August 2, 2013 - It was apparent to the vintage aircraft community that Roger Brown was not an experienced aircraft restorer.
"I have a ratty old Stearman," Brown said. "I go to [the National Stearman Fly-In at] Galesburg with it every year. Four of the five last years it was voted the airplane most in need of restoration."
But the apparently well-earned reputation did not stop him from taking on what, for even an experienced restorer, would be considered a very significant project.
Over the course of the past three and a half years Brown brought back to pristine condition the remains of a 1943 Howard DGA-15. The big plane is painted black with cream trim and has attracted a great deal of attention in the Vintage area here at EAA AirVenture Oshkosh 2013.
"I just can't get over the reception it has received," he said.
At a fly-in some years ago a Howard owner invited Brown's wife Terese inside the plane and she immediately became enamored with the type.
"Price-wise, there was no way we thought we could afford one," Roger said.
"I was snooping around on the Internet for a bushplane of some kind. And here was this Howard project on eBay.
Jokingly I told my wife, 'Hey Terese, here's your Howard.' She came in and looked at the pictures and said, 'Let's bid on it.'"
A couple weeks later Roger was on the road and brought the project back to their St. Lucie, Florida, hangar.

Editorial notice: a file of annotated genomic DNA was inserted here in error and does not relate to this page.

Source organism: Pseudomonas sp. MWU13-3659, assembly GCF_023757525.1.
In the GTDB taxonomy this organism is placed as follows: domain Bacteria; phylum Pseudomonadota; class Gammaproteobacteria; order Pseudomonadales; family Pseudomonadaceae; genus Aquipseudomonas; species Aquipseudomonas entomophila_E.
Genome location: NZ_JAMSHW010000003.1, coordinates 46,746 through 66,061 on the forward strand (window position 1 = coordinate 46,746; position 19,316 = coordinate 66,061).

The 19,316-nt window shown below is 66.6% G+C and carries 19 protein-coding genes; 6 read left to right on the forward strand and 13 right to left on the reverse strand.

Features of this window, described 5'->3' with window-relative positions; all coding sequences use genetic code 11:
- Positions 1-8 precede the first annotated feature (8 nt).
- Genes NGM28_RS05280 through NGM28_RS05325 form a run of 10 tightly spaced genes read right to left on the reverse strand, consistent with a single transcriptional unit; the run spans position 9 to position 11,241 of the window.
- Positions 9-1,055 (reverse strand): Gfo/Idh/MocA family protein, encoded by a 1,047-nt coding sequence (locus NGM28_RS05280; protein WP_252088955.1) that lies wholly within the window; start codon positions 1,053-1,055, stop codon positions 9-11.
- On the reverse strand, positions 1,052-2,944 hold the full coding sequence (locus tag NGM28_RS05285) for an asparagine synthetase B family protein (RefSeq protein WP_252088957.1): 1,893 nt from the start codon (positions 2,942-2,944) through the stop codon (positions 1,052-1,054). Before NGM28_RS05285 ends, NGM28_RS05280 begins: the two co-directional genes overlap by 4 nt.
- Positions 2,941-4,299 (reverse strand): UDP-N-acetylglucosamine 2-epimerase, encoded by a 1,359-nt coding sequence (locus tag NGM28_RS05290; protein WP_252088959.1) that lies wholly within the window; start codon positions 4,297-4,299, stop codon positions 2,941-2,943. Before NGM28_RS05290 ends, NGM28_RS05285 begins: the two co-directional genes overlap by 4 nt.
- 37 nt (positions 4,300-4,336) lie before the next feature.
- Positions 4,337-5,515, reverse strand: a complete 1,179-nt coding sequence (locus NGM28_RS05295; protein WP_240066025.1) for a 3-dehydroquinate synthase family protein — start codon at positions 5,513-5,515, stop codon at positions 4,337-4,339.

Although some restoration was already underway, several large pieces of the puzzle remained.
The Howard has an all-wood wing that is skinned with mahogany plywood. New wings had to be constructed and the sheer size of the materials required special orders and a substantial wait for their delivery.
Ground loop accidents, one in the '80s and another in the '90s, left much of the sheet metal parts in very poor condition. In spite of having no more training than a high school shop class, Roger took on replacing the flat metal parts himself.
The airplane left the factory as a Navy-designated NH-1 instrument trainer. In that configuration the normal back seat was removed and replaced by an entire set of flight controls and instruments. A curtain could be drawn around the seat so budding Navy instrument pilots could pilot the plane with absolutely no outside references.
After being declared surplus the plane was acquired by Gen. Curtis LeMay, who used it for personal transportation while commanding the Strategic Air Command from Offutt Air Force Base in Nebraska.
Roger never intended to return the plane to a military configuration. It is restored to be a pre-war civilian version with the plush interior and ornate instrument panel Howard used to attract buyers.
Roger credits the Howard Aircraft Foundation and the very active association of owners with the help he needed to complete the project. The group has actively collected a tremendous amount of information and documentation about the type. Rarely did he get "stuck" on any particular restoration detail.
Roger and Terese flew the plane here from the Howard DGA owners get-together near Duluth, Minnesota. Plans are to spend the balance of this summer visiting virtually every fly-in and gathering they can find.
To Roger the plane is just too special not to travel the country with it. "I don't care about the price of avgas," he said with a smile.